Our executive functioning problems are just as bad…..
Kansen and I share these, and probably other, experiences. We’re both autistic people who are human beings and who deserve to have our full set of human rights respected.
Unless Kansen is implying that we should not respect her human rights because she had a shitty high school boyfriend, and she didn’t realize he was shitty?
Remember: Kansen’s thesis is that the neurodiversity movement is somehow wrong. The neurodiversity movement promotes the idea that autistic people deserve human rights. Therefore, Kansen is arguing here that it is wrong to believe autistic people deserve human rights because we are a vulnerable population.
Kansen has it exactly backwards. Autistic people are a vulnerable population because our basic rights are not respected. Kansen continues to get this exactly backwards in the two examples that follow [CN: murder, including homicides by police].
But by far the worst thing about autism is the meltdowns. They’re terrifying.Kayden Clarke was having one when the cops came to his house on a suicide call. Clarke pulled a knife on the cops when they arrived. They shot him.
Is Kansen implying here that Kayden Clarke was responsible for his own murder? Pro-neurodiversity advocates will tell you that autistic people are human beings who deserve to have their full set of human rights respected, including their right not to be summarily executed by the police when they need help.
Kansen is taking a stand against the neurodiversity movement. Should we take this to mean that autistic people shouldn’t have the right not to be summarily executed by cops when they need help? Again, we are a vulnerable population because our rights (including our right not to be summarily executed by police) are not respected. By arguing against the neurodiversity movement, Kansen is arguing in favor of this status quo.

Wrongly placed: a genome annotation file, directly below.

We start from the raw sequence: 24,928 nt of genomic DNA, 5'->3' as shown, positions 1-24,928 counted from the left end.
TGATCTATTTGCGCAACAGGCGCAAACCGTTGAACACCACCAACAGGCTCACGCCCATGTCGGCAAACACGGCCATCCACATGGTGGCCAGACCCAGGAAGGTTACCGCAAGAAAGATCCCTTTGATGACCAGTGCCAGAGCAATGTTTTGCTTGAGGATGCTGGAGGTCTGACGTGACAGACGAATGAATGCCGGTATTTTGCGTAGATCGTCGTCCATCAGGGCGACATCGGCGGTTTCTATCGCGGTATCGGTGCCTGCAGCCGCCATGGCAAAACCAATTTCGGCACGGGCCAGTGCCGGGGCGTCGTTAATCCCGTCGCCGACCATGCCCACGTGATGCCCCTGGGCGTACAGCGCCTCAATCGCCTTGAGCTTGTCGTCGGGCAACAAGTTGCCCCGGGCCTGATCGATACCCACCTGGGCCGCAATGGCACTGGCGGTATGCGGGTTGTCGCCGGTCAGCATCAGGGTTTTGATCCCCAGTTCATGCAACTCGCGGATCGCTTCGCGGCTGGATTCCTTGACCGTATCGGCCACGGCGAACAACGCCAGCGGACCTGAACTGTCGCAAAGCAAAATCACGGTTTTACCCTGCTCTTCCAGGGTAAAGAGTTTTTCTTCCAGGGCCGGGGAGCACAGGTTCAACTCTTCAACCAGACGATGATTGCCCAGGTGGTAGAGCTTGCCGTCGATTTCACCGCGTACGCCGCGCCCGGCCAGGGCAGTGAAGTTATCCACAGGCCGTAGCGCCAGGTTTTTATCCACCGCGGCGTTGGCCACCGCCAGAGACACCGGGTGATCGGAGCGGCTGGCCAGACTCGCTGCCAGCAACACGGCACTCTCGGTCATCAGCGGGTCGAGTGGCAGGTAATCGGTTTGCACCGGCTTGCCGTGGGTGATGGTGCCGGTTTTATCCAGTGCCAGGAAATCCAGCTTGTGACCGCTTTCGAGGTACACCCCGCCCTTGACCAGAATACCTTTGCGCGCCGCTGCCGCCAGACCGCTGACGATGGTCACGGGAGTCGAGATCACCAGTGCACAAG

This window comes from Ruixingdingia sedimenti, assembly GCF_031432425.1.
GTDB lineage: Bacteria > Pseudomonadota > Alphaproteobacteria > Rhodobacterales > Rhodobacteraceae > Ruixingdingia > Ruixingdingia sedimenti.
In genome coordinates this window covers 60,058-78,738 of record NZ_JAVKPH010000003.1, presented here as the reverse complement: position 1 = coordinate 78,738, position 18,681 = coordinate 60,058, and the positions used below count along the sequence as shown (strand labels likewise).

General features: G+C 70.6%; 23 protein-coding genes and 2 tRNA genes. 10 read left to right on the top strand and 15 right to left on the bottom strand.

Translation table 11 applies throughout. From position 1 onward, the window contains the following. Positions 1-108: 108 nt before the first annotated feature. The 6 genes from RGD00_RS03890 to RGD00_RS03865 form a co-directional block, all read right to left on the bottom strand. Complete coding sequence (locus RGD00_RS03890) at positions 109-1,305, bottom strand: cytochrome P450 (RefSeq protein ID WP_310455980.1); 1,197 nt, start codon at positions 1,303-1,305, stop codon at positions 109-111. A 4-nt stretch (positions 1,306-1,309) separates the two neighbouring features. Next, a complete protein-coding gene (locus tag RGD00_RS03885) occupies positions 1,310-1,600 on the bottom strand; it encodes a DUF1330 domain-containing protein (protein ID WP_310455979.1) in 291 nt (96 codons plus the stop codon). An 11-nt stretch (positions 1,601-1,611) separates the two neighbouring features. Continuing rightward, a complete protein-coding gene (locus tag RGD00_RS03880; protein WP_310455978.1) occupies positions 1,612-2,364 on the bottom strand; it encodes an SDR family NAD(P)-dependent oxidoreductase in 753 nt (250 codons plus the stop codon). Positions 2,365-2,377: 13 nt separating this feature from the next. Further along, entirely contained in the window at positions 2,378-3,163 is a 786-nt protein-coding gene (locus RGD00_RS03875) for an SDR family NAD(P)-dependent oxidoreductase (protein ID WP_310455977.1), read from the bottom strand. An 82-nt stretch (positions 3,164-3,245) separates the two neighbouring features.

(I am not at all sure Kansen understands that this is the argument she is making. I’m not at all sure Kansen understands what the neurodiversity movement believes. But when your thesis is that the neurodiversity movement is somehow wrong, you are arguing that neurodivergent people somehow do not deserve human rights. If this is not Kansen’s intended argument, I’m sure she will pressure Pacific Standard to run a full retraction and apology.)
I have personally communicated, today, with half a dozen autistic people who wanted to “scream for hours on end” after reading this article.
More importantly, one autistic person has been accused of murdering their parent – and the circumstances of the Walker case are clearly anomalous for any person, including an autistic one. Meanwhile, the Disability Day of Mourning list takes over an hour to read.
The neurodiversity movement believes that autistic people have the right not to be murdered by those they trust to take care of them. Is Kansen implying that we have no right to go on living? That the Disability Day of Mourning list is not long enough?
We are a vulnerable population because our right to live is not respected.
How can anyone claim these are just normal cognitive variations?
1.) They’re cognitive variations.
2.) They exist in the human population.
3.) Therefore, they are cognitive variations humans can have.
4.) Humans can have both cognitive variations and human rights.
5.) Humans deserve to have their full set of human rights respected.
There’s a reason autism used to be called “childhood schizophrenia”: because it looks like schizophrenia.
Pro-neurodiversity advocates will also tell you that people with schizophrenia are human beings who deserve to have their full set of human rights respected.
Neurodiversity advocates want to distance autism from any mental-illness associations.
This is from the writer who just threw people with schizophrenia under the bus in order to support her claim that autistic people are not fully human.